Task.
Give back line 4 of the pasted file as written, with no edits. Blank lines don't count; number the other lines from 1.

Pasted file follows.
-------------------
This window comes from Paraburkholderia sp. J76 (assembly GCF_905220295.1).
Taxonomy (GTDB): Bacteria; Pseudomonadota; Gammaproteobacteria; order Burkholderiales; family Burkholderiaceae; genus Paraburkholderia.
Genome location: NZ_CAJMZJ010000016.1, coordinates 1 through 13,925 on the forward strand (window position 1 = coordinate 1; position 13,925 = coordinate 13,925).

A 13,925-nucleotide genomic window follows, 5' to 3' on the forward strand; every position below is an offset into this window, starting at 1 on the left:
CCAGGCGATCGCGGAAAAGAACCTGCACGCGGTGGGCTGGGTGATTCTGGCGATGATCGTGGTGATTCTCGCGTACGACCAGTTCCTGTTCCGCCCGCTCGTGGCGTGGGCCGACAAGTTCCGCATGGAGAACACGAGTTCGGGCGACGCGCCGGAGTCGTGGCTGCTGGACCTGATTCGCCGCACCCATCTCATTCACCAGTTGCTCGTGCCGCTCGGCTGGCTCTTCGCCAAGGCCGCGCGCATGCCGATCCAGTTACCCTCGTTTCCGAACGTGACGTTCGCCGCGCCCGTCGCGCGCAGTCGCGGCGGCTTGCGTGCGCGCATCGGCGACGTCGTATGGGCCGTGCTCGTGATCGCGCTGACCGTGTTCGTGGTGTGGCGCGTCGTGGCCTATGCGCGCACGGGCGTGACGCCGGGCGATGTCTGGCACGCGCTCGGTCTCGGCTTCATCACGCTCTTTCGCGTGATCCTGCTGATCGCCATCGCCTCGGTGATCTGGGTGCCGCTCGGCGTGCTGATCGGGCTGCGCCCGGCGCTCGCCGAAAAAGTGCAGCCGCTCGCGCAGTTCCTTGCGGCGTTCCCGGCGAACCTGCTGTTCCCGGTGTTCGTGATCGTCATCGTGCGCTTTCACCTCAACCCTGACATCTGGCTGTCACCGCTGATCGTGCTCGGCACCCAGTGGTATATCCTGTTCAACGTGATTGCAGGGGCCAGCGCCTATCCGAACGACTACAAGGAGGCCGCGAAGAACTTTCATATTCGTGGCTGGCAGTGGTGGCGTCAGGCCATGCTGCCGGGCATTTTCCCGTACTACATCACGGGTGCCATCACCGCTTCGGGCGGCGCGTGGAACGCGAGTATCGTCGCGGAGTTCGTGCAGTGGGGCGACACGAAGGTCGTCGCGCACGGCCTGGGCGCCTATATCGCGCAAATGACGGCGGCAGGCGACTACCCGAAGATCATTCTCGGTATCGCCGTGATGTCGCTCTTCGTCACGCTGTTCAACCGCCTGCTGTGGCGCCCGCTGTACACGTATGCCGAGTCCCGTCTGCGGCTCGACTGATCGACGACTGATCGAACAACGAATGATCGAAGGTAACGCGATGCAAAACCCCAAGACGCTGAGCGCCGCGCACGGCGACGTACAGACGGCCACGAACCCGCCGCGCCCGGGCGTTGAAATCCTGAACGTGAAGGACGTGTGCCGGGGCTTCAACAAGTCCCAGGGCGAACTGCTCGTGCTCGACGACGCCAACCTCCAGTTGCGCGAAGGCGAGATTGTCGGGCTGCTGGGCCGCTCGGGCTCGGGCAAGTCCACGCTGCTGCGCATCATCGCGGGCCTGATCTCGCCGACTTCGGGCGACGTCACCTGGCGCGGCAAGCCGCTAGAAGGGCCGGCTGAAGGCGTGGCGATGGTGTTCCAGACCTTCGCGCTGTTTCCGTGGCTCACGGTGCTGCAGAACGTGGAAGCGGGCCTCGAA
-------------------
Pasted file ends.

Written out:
A 13,925-nucleotide genomic window follows, 5' to 3' on the forward strand; every position below is an offset into this window, starting at 1 on the left: